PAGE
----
ADHD - Pouring oil on troubled waters

The use of essential oils may be one of the most effective approaches to treating ADHD without drugs, according to a study reported in 2001.

The study, which was carried out over two years, from 1999-2001, compared 20 children aged six to 12 years who had a confirmed diagnosis of ADD/ADHD with 20 children of similar age who had not been diagnosed with the condition.

The oils used were pure essential oils of vetiver, cedarwood and lavender - not to be confused with the 'aromatherapy oils' commonly found in many stores.

Aromatherapy products may contain oils that have been poorly pressed, contaminated or even combined with solvents and other ingredients that can adversely affect their medicinal value.

Vetiver was the oil found to be the most effective in improving focus and learning in children with ADD and ADHD, according to observations and brain wave scans - showing improvements in 100% of subjects. Cedarwood essential oil was 83% effective, and lavender 60%.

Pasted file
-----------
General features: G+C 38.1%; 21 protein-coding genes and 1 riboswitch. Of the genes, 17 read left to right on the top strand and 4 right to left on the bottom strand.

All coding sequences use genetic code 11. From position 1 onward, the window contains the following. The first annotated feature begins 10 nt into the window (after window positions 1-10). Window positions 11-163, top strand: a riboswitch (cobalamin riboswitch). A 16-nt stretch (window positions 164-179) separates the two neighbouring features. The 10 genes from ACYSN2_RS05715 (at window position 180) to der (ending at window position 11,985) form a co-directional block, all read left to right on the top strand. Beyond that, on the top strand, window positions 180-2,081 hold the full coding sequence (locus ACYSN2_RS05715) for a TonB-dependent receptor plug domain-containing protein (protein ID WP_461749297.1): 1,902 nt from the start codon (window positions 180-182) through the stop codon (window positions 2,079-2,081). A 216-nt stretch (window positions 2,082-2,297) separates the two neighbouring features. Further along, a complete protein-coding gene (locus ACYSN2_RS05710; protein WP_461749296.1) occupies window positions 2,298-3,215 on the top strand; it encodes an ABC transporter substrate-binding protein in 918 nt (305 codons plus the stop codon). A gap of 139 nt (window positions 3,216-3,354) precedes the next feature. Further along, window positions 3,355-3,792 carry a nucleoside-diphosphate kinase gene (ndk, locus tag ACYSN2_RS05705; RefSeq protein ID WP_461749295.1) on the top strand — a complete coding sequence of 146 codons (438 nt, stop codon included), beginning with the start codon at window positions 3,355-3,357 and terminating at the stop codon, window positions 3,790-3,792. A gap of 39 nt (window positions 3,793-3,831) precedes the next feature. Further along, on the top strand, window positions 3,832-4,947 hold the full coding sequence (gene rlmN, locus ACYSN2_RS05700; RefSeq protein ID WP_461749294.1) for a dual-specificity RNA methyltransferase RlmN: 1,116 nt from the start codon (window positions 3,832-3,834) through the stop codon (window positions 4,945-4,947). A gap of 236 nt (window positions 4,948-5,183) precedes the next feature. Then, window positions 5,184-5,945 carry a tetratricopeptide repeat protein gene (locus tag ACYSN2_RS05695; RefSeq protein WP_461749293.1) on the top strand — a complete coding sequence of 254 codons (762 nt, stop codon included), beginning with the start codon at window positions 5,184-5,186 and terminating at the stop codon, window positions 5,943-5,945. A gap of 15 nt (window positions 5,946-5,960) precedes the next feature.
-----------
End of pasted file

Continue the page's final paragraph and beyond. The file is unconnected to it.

Using the oils

Vetiver - This not-very-well-known oil can effectively calm over-energised children and help them to connect and relate to others in more patient and agreeable ways. It is especially helpful for those ADD adults and teens who also suffer from depression. Vetiver can be applied to the shoulders and neck of teenagers and adults, and small children may only need to smell it.

Cedarwood - High in sesquiterpenes, the chemical compounds that stimulate brain function and mental synergy, this oil can be applied on the forehead and neck, massaged into the base of the skull, or inhaled.

Lavender - Known as the 'universal oil', this has a sedative action and will calm both mind and body. Rubbing a few drops on a child’s feet, shoulders, or chest can help them relax and sleep more easily. But be aware that labels on lavender can be particularly misleading, as this is one of the most commonly adulterated oils and difficult to find in its pure form.

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Click here for more research reports on treatments for ADHD

First published in June 2007

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